CABNR ‘Teacher of the Year’ keeps class lively
Gary Blomquist's dentist once told him there are two types of people in the world - people who took biochemistry and hated it and those who have never taken it.
But Blomquist, the department chair for the CABNR Department of Biochemistry and Molecular Biology, disagrees. Blomquist has watched his colleague Dr. Jeff Harper teach Introductory Biochemistry, and he knows Harper's students come away excited about what they are learning. That's why Harper recently won the CABNR "Teacher of the Year" award.
"I can attest to the depth of his knowledge and easy rapport with the students," Blomquist said. "My dentist may not agree, but thanks to Dr. Harper's excellent teaching, there is now a third group - those who have taken biochemistry and love it."
Harper believes everyone is a born scientist.
"An infant is naturally curious, and discovers the world by experimenting with their surroundings," Harper said. "Learning comes from discovery."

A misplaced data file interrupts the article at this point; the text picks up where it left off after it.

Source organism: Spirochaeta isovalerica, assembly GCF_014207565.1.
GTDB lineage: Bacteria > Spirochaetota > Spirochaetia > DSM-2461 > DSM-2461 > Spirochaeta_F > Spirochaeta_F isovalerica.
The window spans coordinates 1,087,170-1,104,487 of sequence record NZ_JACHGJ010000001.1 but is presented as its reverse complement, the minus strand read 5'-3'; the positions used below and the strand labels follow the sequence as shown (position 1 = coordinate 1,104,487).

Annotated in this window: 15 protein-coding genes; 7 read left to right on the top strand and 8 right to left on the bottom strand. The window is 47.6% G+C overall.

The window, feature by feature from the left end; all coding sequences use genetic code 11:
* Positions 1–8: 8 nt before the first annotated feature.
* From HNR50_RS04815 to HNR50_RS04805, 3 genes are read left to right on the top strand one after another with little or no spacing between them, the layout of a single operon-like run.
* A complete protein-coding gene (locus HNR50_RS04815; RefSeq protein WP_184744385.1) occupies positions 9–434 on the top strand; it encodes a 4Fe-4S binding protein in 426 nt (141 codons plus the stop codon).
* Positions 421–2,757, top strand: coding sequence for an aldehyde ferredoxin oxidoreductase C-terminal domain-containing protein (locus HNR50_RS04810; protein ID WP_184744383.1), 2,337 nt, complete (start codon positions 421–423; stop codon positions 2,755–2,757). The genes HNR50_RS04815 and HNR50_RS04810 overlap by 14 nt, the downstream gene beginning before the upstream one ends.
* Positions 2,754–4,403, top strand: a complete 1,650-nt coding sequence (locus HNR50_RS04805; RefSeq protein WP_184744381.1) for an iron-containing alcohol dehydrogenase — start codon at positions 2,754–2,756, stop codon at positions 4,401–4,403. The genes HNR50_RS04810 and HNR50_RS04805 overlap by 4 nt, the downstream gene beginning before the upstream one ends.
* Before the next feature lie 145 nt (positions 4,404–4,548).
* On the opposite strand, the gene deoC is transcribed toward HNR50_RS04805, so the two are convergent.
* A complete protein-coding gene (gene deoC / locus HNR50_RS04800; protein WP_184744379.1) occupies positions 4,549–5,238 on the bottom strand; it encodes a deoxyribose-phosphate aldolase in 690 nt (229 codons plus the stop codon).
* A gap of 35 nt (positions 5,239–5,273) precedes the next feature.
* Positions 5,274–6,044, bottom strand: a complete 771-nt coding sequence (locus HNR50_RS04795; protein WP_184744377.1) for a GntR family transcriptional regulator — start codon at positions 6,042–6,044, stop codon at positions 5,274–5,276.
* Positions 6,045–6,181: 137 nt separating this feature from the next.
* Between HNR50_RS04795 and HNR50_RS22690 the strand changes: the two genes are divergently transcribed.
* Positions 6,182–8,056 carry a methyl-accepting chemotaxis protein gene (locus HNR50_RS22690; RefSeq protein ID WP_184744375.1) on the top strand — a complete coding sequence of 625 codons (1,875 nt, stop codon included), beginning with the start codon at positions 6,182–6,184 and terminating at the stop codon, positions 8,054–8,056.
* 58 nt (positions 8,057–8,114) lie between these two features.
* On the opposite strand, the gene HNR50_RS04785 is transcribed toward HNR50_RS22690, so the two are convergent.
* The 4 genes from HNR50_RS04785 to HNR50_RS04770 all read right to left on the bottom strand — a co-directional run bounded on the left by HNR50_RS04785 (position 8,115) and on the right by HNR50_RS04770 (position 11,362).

While his BCH400 class - Introductory Biochemistry - has grown steadily over the years from 75 students in 2009 to 150 students in 2013, Harper manages to keep the class lively through various teaching techniques. One method is to connect the students' reading and his lectures to real-world issues.
"I try to provide a learning environment where textbook knowledge is connected to issues like medicine or biotechnology," Harper says. Harper keeps his classroom lively by including video clips about biochemistry that are both entertaining and visual. He finds videos from such places as the Howard Hughes Medical Institute and TED lectures, and he also uses video lectures to bring students insight to careers in medicine, industry and academics.
He gives extra credit to student groups who propose the best genetic engineering idea, and students are also asked to research "fun facts" that are then presented to the class. At least one question on every test is based on a student-contributed fun fact.
The final exam for Introductory Biochemistry is a standardized test from the American Chemical Society. Students who score in the top 10 percent nationally can earn an ‘A', even if their previous scores were not at an ‘A' level.
Harper feels his greatest contribution to his students' learning comes outside the classroom - in his lab, where he always has some kind of experiments going and students are encouraged to be independent investigators. His questions in thesis committee meetings seek to engage students in scientific discussion rather to simply test their knowledge.
"I try to interact with students and post-docs as professionals," he says.